asked the Secretary of State for the Home Department what steps he has taken to implement the recommendation of his Department's working party document on the prevention of shoplifting.
The working party's report was widely distributed to the retail trade and placed on sale, and a shorter version was made available free to small shopkeepers. Action to implement the recommendations on ways of preventing shoplifting is a matter for individual retailers.
Does the hon. Gentleman accept that none or very few of them are likely to take any notice of the recommendations of the report unless his Department does something about it? Is he not slightly concerned at the apparent creation of a wholly new criminal class, like clergymen's wives, specifically as a result of problems encountered in food supermarkets?
First, the working party did not make any recommendation which called for Government action. Secondly, we have made available as widely as possible the recommendations of the working party, and it lies in the hands of retailers to act upon them if they wish. Thirdly, I have no evidence, and I very much doubt whether the hon. Gentleman has, which suggests that clergymen's wives are very much at risk in this area.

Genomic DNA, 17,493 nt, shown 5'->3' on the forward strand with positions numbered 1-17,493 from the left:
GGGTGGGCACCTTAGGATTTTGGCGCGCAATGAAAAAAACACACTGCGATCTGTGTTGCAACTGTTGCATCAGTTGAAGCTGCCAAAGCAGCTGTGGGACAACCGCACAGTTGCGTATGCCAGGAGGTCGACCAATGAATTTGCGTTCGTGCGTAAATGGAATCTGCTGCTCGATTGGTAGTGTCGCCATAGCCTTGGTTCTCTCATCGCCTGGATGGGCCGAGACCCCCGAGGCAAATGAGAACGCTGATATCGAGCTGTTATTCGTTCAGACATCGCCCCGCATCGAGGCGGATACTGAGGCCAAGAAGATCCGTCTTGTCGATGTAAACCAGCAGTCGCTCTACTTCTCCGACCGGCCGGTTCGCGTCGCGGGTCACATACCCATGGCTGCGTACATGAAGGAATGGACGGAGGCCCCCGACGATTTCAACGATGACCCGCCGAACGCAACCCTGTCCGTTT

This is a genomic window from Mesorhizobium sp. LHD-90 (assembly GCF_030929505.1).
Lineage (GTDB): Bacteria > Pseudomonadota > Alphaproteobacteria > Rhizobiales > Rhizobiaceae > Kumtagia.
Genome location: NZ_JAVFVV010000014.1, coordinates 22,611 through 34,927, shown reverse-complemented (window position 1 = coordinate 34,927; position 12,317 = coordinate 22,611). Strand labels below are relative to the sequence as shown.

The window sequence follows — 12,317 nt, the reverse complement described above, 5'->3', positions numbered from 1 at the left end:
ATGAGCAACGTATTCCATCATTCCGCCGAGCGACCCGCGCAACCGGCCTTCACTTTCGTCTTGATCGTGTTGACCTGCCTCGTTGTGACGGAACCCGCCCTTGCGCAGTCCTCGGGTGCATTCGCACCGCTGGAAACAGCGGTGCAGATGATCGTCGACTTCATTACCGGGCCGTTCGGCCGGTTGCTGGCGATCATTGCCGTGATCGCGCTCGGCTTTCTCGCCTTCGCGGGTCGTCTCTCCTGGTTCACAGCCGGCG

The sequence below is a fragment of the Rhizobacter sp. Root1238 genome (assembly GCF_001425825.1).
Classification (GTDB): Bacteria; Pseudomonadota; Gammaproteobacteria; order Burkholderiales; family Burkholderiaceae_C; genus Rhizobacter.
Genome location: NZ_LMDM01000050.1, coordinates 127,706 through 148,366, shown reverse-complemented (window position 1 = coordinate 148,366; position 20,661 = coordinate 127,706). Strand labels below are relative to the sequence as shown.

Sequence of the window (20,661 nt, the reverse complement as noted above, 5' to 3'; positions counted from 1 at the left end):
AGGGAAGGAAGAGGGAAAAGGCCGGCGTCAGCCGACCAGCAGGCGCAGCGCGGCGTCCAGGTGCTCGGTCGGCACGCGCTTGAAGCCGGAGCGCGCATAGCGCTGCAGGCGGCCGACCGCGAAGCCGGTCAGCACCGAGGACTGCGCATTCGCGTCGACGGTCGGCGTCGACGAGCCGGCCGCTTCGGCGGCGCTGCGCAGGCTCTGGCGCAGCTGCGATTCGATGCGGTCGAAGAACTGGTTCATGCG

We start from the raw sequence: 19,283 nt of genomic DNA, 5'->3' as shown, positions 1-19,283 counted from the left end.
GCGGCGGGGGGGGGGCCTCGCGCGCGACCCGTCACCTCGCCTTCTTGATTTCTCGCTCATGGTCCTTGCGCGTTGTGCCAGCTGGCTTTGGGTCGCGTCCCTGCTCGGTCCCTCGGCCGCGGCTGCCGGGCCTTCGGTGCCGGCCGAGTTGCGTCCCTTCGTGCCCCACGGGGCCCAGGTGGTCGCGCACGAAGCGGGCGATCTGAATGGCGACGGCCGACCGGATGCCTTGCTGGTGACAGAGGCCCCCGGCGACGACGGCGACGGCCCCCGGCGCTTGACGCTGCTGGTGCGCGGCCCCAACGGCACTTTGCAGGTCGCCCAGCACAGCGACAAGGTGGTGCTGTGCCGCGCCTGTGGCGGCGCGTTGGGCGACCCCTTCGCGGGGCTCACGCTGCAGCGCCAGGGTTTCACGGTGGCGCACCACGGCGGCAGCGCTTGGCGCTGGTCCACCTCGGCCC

Is not my hon. Friend aware of the vast risk which the ordinary decent shopper runs of being wrongfully charged with shoplifting? Will he consider requiring any prosecution brought by a private person or by an independent retailer to have the consent of the Director of Public Prosecutions?
That would be wholly inconsonant with the degree of mischief which might exist in this area. It might be possible to consider whether the police should bring the prosecutions, but there remains an important principle in people bringing their own private prosecutions if they wish. However, since my hon. and learned Friend repeats his allegation, may I point out that the number of acquittals in this area is not markedly higher than the number of acquittals over the criminal law generally.
It is much higher.